Terrible time with council tenant and shock at how law treats landlords15:32 PM, 9th January 2019
About 2 weeks ago 40
Christmas is not only the time to be merry, but it’s also the time when the dreaded pundits come out with their property price predictions for the next year in a bid to garner column inches and web space for free publicity.
Piles of press releases predicting this, that and the other for next year are already flooding out.
Already, the Nationwide has come out claiming homes are 25% over valued, the Halifax expects little change in prices, while first time buyer web site Firstrung’s chief executive officer Paul Holmes has said they will “spectacularly fall”.
He predicts an estimated 33% drop during the next three years – and suggests landlords “pencil in an on average 1% fall per month” for 36 months.
The main question for landlords is do the predictions really matter?
Just because some City analyst with a vested interest in selling mortgages says property prices will rise/slump (delete as appropriate) in 2012, property investors have no reason to jump.
As a landlord, you are holding assets that have a market value that rises and falls according to demand and supply.
If you do not need to buy or sell, then the price is irrelevant and merely information of passing interest. The value of a property does not affect the letting business.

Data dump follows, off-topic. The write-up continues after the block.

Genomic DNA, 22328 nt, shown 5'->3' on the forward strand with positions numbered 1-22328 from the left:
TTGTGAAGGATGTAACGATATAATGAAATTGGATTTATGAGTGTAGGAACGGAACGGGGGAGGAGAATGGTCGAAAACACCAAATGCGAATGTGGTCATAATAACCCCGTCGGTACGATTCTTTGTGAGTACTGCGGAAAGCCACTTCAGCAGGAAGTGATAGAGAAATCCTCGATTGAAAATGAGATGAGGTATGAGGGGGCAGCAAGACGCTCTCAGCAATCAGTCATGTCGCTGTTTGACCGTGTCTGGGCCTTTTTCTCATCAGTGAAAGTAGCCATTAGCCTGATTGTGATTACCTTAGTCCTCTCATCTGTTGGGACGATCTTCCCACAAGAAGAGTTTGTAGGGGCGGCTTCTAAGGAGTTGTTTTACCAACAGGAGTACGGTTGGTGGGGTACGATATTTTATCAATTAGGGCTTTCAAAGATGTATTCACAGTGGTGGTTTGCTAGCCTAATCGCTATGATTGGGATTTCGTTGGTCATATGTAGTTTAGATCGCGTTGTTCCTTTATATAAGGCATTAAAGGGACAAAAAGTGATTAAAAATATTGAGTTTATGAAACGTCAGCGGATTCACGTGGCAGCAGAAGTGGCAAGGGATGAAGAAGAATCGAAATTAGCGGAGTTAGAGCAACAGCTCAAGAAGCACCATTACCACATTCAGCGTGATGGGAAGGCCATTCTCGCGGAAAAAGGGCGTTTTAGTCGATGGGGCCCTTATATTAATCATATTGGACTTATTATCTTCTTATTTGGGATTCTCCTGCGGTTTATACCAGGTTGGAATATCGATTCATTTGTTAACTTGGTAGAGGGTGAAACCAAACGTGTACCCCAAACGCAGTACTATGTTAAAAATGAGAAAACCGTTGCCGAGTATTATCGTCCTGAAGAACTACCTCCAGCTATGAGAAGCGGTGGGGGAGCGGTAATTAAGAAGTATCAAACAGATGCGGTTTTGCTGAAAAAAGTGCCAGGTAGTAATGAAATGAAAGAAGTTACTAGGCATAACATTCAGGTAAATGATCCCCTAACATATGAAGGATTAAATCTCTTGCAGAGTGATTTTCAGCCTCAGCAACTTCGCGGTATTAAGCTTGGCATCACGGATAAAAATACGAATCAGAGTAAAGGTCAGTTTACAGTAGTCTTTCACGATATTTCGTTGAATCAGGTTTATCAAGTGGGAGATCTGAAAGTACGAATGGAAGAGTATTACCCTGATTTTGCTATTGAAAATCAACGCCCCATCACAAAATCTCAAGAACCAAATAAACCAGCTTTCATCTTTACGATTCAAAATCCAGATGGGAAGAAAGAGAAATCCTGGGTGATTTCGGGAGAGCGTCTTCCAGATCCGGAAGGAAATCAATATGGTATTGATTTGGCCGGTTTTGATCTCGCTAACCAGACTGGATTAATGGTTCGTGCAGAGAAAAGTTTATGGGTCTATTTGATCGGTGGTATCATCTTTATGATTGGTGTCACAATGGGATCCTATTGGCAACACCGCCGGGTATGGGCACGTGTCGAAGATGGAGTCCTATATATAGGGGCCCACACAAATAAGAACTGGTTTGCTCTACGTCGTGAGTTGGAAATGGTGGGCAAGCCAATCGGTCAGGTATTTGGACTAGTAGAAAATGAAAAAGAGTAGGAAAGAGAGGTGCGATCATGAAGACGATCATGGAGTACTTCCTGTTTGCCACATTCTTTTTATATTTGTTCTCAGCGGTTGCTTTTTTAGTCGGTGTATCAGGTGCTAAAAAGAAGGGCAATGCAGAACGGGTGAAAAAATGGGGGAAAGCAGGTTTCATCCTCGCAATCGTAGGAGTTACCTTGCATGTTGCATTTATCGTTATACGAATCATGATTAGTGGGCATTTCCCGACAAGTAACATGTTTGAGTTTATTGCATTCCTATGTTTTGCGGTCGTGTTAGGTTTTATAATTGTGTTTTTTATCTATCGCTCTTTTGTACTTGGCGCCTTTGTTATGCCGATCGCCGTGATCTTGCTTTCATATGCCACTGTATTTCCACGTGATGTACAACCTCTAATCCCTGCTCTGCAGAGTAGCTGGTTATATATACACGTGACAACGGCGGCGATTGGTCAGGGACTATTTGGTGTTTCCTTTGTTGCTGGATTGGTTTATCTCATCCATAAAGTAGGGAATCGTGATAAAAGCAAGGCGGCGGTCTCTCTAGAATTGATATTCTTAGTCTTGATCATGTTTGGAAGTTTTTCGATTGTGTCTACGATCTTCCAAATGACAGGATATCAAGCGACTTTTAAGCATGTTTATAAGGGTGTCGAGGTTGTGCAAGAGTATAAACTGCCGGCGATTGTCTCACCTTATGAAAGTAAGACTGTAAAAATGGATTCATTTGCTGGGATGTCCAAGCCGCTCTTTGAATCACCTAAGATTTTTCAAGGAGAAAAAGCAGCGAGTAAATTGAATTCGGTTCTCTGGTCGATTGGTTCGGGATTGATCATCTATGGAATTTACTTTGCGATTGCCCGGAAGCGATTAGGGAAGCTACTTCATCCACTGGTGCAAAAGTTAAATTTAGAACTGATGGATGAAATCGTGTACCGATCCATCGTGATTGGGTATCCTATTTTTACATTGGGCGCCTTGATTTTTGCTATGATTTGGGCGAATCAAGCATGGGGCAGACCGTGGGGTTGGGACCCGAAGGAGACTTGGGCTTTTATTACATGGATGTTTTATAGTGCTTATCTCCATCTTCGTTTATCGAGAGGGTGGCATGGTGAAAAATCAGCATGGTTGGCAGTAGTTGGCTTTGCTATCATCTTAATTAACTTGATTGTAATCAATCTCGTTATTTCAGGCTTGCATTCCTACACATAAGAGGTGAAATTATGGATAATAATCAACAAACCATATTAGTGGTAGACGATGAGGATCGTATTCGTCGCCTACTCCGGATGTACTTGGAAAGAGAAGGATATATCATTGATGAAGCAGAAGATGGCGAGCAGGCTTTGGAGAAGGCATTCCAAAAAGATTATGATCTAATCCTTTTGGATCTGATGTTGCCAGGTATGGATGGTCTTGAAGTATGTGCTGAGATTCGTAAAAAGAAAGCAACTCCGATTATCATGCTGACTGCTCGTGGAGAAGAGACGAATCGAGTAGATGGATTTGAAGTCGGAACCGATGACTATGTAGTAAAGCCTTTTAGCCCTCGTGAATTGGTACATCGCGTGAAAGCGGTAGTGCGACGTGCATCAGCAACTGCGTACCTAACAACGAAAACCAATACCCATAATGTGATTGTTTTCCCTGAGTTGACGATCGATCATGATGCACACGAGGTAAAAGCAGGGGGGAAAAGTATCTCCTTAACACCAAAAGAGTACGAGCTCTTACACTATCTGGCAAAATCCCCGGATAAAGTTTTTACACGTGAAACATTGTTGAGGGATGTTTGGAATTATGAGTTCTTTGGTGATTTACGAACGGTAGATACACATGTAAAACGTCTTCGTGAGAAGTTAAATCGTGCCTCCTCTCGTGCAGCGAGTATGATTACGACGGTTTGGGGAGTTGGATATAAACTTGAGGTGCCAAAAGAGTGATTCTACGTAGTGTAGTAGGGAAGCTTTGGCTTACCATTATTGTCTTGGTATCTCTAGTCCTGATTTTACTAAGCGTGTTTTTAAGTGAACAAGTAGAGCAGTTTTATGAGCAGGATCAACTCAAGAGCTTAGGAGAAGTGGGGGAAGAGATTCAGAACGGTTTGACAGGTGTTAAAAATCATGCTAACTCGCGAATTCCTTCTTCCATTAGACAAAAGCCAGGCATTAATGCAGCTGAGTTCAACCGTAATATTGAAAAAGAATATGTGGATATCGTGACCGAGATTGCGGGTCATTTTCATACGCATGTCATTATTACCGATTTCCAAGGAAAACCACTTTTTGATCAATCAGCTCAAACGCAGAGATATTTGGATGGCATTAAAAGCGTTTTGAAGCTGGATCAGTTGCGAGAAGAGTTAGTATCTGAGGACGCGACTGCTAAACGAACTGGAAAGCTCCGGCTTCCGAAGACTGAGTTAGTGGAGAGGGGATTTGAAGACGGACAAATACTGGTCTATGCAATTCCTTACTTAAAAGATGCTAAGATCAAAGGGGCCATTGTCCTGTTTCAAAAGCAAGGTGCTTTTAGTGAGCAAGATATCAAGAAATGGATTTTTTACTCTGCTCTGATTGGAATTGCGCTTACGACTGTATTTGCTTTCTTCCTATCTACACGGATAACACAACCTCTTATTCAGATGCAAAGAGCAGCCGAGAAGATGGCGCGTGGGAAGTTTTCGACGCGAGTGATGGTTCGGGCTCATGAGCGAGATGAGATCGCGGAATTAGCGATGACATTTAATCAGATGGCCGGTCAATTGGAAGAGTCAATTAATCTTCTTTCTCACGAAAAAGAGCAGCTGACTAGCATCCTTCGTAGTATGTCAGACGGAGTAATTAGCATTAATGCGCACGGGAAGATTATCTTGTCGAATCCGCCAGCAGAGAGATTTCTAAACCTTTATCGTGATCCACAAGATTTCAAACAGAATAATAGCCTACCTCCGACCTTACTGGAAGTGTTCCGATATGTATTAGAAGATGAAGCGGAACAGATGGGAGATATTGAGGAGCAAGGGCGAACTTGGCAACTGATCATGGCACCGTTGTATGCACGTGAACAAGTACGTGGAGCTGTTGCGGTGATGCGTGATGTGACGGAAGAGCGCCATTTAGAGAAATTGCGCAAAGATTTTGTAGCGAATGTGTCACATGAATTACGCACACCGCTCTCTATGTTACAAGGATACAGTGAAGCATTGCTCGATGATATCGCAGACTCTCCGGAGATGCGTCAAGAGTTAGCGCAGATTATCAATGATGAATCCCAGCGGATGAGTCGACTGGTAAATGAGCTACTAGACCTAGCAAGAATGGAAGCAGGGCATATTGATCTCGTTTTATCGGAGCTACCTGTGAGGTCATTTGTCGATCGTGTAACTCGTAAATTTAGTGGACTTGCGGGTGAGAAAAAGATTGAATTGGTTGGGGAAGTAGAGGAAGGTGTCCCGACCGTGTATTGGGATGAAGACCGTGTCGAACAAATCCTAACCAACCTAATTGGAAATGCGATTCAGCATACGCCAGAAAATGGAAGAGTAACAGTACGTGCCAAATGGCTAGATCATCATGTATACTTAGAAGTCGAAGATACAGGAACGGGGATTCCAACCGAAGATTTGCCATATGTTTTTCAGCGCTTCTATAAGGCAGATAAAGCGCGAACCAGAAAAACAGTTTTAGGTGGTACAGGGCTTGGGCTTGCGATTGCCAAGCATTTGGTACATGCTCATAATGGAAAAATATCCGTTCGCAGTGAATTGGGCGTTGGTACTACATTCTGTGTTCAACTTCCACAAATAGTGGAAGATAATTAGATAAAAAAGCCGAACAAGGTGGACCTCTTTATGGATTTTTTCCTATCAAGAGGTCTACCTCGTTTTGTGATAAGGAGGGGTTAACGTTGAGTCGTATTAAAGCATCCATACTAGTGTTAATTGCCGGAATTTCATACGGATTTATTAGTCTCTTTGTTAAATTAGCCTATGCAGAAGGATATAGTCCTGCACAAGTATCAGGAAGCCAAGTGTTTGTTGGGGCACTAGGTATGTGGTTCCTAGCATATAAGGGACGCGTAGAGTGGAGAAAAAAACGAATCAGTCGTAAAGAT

If you do need to sell, the fact that the price may have been better three years ago is irrelevant. The price is what someone can pay now.
If you are buying, no doubt you will argue with the seller that the market is falling and try to negotiate a lower price.
The real problem over property prices is equity for sellers. For highly leveraged properties with maxed out mortgages at 85% loan to value in 2007, when prices were at a peak, the current value is not enough to repay the debt and capital gains tax.
Landlords have to make a business decision about a sale – take the offer and make up any shortfall from their own pockets or carry on letting in the hope equity will outstrip debt in the future.
If you want to have a bit of fun you might enjoy reading this article which is very controversial and has several comments already.
Alternatively, if you fancy pitching your intuition against the highly publicised authors you can do so by clicking here.
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